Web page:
Bank of Canada should not side with capital in a class war | Unpublished

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Vancouver, British Columbia
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Larry Kazdan has undergraduate degrees in history and sociology, is a retired Chartered Professional Accountant and runs the website
Modern Monetary Theory in Canada.

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Bank of Canada should not side with capital in a class war

July 26, 2022


    The Bank of Canada doesn't want wages to increase because these added business costs will by passed through to consumers and exacerbate inflation. Yet higher interest rates on business loans would also pass through and equally add to prices.


    Higher interest rates will be paid not only by business, but by those with student debts and household mortgages. These debt payments will flow through to banks, investors and shareholders who will have more funds to spend, presumably at cross purposes with the Bank of Canada's stated intention of reducing the demand side of the equation.

    The central bank's actions are beneficial for corporate and banking elites but detrimental to debtors and workers. The Bank is attempting to restrain wages, even at the risk of recession, while it ignores increased profit margins of businesses who use inflation as an excuse to raise prices far beyond actual costs. 

    The Bank of Canada should be working for all Canadians, and should not side with capital in a class war. 



    1. Raising the policy interest rate: a false economic consensus

        "The use of monetary policy to fight inflation roughly corresponds to a transfer of funds from the pockets of households to banks vaults and their shareholders. This solution entails a class bias.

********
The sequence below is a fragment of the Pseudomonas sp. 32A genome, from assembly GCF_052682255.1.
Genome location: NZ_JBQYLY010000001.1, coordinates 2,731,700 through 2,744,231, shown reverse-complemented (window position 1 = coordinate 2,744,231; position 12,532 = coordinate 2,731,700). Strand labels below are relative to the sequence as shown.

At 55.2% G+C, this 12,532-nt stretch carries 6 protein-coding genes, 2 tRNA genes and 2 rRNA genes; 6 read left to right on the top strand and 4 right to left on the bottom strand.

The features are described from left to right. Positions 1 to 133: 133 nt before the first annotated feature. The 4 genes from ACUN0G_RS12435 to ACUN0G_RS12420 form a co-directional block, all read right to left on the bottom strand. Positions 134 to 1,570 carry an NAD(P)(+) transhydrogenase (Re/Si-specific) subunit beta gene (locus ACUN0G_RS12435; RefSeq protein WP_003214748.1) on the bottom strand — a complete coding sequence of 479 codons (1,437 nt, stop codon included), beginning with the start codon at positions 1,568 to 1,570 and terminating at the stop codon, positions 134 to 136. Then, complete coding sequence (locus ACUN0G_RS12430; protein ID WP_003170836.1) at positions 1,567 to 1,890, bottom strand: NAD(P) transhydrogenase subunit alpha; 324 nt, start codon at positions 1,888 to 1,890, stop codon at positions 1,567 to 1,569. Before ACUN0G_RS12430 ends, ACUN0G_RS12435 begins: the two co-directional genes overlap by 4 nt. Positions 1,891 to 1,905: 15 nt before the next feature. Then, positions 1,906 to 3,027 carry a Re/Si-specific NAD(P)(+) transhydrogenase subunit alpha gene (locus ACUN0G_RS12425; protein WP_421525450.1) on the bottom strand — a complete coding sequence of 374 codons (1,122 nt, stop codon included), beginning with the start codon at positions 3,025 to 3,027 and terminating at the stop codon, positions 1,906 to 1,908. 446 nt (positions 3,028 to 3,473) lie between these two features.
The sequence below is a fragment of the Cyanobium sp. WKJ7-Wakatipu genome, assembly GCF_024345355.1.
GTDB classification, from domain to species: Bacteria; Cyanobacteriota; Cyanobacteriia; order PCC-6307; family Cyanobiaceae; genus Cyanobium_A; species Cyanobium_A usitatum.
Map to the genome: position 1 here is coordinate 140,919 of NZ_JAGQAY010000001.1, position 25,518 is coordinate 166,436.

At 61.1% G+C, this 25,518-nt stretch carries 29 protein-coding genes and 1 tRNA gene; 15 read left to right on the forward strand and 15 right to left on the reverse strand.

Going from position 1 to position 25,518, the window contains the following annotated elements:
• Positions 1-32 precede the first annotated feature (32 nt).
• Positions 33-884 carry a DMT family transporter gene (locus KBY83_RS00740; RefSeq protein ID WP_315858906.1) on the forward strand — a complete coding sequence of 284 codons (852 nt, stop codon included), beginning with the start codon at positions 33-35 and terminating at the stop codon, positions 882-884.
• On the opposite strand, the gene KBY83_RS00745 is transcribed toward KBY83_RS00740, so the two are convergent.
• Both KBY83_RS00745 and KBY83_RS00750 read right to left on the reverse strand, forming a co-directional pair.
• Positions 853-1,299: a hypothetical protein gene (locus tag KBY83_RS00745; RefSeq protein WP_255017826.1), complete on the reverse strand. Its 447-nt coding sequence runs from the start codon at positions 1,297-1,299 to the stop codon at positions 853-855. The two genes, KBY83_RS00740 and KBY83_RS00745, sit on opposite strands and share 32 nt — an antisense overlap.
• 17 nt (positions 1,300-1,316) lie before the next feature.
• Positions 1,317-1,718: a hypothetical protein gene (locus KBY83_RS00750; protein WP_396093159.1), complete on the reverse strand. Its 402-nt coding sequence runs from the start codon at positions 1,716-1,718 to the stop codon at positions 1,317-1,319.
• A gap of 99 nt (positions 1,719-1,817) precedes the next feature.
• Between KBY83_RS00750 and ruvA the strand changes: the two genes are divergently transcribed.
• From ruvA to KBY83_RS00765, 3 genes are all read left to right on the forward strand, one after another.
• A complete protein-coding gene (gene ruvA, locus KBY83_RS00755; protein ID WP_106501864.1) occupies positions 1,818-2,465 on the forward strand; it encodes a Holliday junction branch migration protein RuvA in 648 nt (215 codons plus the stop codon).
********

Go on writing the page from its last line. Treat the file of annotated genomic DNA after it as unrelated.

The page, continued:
If the government really wish to protect the living standards of families, other strategies to slow price growth and raise incomes are available." 


    2. Letter from 14 Economists: False economic consensus around the hike in the key rate  (translation from French)

        "We are concerned that a rise in the key interest rate corresponds roughly to a transfer of funds from the pockets of households to the coffers of banks and their shareholders. People most sensitive to an increase in interest to be paid on their debts; families who have recently taken out a mortgage; young people with significant student debt… They are the ones who will bear the brunt of the fight against inflation. For large holders of financial wealth, rising interest rates mean that the value of their assets will be protected.

        If the government were genuinely concerned about protecting the living standards of families, it would use other strategies to slow price growth and raise incomes."


    3. Central Bank Independence: A Rigged Debate Based on False Politics and Economics

        The paper exposes the incoherence of the economics of central bank independence, and argues independence is a politically driven phenomenon intended to benefit particular interests.


        Tom Palley